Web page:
Riposte Presents Nov2016

Adventures In Publishing: How To Make A Dope Magazine

In a fairly short space of time, independent titles have had a massive impact on the magazine publishing world. Women are the ones making many of these successful independent magazines. Ladybeard, Mushpit, The GentlewomanOh Comely and Riposte are just a few examples.

Last month, Riposte magazine’s final #RipostePresents event of the year brought together some awesome women who make awesome magazines. Speakers included Liv Siddall, editor of Rough Trade; Lydia Garnett and Lucy Nurnberg, editors of Accent; Liv Little, founding Editor-in-Chief of gal-demAngharad Lewis, editor of Grafik and of course, Riposte’s founder and Editor-In-Chief Danielle Pender. Riposte, if you don’t know, is a ‘smart magazine for women’. Each issue features an array of amazing women and explores a range of topics. Each speaker shared their experiences and insights into their magazine-making process(es). I’ve summarised some top tips from the evening for anyone who might want to make a magazine one day.

  1. Focus on the WHY

There are tonnes of magazines out there, and lots of very good ones. What makes your magazine different? Why does it exist? What’s the purpose? These are the first questions you need to ask yourself if you want to make a magazine.

There wasn’t loads of independent magazines for women around when Riposte launched in 2012. Danielle explained that with more indie women’s titles existing now, it’s important for the Riposte team to know exactly why they do what they do and why they make certain decisions regarding the magazine.

Riposte Presents Nov2016

Editors Lydia Garnett and Lucy Nurnberg describe their journey towards Accent’s current print issue. Image by GT for Riposte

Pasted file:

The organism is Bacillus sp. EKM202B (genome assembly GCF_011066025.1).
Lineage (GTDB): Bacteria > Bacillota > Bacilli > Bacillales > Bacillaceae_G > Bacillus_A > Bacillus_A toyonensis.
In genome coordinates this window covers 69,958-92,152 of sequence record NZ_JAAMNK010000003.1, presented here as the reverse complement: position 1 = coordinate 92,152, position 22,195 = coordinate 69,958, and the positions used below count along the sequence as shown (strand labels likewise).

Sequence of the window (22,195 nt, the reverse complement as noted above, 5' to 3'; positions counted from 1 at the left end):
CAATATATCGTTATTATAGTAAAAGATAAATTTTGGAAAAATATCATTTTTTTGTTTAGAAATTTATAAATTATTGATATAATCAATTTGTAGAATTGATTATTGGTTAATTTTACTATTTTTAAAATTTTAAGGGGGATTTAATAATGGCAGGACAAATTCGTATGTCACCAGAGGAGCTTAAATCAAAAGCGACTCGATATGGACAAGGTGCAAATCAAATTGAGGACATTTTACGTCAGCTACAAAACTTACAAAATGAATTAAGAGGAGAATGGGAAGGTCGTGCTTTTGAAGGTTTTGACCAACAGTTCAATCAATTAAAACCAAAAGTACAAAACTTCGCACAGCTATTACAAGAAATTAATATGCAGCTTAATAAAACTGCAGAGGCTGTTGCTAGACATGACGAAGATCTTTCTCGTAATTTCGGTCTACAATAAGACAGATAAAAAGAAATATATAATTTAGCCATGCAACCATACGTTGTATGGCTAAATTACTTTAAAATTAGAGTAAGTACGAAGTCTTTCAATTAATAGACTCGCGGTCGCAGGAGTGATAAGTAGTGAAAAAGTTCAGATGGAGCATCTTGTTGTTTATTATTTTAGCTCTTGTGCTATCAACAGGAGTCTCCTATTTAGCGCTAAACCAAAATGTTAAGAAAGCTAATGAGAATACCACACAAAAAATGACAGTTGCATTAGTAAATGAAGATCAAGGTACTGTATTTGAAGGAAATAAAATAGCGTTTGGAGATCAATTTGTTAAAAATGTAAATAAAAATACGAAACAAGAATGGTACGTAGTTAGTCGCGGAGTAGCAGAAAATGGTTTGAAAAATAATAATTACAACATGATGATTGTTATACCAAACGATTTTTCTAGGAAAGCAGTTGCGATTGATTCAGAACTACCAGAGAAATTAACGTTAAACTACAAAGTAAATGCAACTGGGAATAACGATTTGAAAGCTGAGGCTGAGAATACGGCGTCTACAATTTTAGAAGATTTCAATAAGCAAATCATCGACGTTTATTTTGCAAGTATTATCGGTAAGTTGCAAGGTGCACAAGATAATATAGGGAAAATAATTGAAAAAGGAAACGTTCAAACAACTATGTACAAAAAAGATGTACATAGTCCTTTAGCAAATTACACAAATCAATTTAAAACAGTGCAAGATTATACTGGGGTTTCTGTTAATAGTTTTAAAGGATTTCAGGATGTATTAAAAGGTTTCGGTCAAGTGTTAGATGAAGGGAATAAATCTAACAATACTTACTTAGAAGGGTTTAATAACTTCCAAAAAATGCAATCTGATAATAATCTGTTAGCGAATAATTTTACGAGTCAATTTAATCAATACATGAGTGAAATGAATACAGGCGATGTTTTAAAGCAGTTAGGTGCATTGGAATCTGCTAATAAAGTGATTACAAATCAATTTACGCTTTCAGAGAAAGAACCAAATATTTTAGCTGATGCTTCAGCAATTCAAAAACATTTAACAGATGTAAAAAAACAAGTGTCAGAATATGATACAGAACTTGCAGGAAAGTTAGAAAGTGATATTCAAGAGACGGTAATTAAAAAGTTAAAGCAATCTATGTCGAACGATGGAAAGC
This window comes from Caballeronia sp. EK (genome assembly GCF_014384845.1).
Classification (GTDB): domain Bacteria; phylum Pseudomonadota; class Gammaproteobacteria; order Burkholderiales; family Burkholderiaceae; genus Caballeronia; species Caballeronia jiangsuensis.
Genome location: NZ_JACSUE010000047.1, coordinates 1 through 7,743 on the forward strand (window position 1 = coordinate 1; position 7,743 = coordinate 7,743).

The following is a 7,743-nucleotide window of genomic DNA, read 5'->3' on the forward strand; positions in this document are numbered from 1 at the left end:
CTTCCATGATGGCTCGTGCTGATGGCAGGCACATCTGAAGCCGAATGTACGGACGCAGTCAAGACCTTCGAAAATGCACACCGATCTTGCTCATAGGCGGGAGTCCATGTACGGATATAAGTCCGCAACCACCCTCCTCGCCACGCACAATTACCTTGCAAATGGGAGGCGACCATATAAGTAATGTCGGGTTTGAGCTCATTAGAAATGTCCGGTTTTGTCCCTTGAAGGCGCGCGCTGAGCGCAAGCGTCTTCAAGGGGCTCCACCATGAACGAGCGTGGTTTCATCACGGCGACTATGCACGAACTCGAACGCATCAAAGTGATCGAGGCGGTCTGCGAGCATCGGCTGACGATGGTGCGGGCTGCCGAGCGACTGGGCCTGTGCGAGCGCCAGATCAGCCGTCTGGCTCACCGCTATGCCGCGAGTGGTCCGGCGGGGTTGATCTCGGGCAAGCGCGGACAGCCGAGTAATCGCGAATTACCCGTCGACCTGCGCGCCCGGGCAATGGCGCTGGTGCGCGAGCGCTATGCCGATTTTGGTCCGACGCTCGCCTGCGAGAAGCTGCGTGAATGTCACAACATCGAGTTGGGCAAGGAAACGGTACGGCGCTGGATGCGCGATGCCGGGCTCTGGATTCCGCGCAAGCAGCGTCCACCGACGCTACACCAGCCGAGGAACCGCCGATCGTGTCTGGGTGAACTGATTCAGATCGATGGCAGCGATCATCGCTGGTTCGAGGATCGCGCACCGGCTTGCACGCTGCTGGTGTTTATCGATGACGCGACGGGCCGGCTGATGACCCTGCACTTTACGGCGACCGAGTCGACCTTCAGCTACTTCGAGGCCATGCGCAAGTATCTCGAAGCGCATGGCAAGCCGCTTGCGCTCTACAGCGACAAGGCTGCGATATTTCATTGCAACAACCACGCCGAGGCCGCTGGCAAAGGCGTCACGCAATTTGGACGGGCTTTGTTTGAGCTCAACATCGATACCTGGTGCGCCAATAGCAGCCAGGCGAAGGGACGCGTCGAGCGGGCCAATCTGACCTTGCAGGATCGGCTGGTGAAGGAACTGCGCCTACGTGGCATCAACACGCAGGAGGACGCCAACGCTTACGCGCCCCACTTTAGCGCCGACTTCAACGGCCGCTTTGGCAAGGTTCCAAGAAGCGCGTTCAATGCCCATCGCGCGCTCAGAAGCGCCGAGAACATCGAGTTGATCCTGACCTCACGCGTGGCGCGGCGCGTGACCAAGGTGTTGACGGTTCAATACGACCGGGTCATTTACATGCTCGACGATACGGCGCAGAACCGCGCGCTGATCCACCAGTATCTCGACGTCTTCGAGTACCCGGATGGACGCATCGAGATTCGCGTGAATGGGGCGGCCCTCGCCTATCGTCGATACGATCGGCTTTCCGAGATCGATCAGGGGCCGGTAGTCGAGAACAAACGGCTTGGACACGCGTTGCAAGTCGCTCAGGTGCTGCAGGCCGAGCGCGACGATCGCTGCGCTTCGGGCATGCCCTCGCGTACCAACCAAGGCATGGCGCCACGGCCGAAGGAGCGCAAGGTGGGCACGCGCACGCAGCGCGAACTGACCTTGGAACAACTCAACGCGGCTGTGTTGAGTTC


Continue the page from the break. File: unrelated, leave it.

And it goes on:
1. Believe in your content

Although each speaker had gone through different journeys, their uncompromising commitment to their magazines was inspiring.

When recently contacting potential stockists for their latest issue, a newsagent told Accent editors Lucy Nurnberg and Lydia Garnett that he found their cover star “neither attractive nor interesting”. He then made a small-minded assumption that few people would want to buy Accent if they saw it in his shop.

Accent is “a global celebration of lives lived outside the ordinary”. Lucy and Lydia want their covers to feature people from around the world with unique stories. Not models and celebrities. Lydia and Lucy’s story shows that believing in your idea 1000% and staying true to your vision is key because not everyone will like or understand what you’re doing. And that’s OK.

  1. Embrace DIY 

It’s relatively easy to make an independent magazine nowadays. You don’t need to wait for permission or the right time. Do as many things as you can yourself and make the most of your resources.

Riposte Presents Nov2016

A helpful tip from Liv Siddall | Image by GT for Riposte

Riposte Presents Nov2016

Liv Little talks about life as gal-dem’s EIC, and the magazine’s remarkable growth since its 2015 launch | Image by GT for Riposte

  1. Money matters

Speakers candidly discussed the challenges of trying to monetise their magazines. They encouraged the audience to think about the financial aspect of things from early on. Liv Little talked about the stress of borrowing thousands of pounds from friends and family to try and get the first gal-dem print issue made, and Danielle admitted that Riposte didn’t start making a profit until issue three.

  1. It’s not all rainbows and sunshine 

Readers usually see the finished product of a magazine. A lot of blood, sweat and tears can go into making one issue. Obviously, producing your own magazine is lots of fun. It’s an amazing creative outlet for many people, but be prepared for the stressful and boring parts of the job.

Riposte Presents Nov2016

Danielle Pender giving tips on making magazines | Image by GT for Riposte

  1. Your team is everything

All of the speakers agreed that the people you work with can make all the difference in the magazine game.

One of the major keys to making a brilliant magazine is to working with the dopest people you find. Try to find others who are just as passionate as you and can complement your skillset and background.

  1. Don’t be afraid to try different things 

One of the great things about independent magazines is they allow you to experiment more. As pointed out by Grafik editor and author Angharad Lewis, making mistakes isn’t the end of the world. You always have the next issue of your magazine to work on and improve. Don’t worry about failures and errors because you’ll learn as you go along.

Have you read any of the magazines mentioned in this post? Do you want to start a magazine one day? Would love to hear your thoughts in the comments below.

*All images, including feature image, by GT for Riposte

Leave a Reply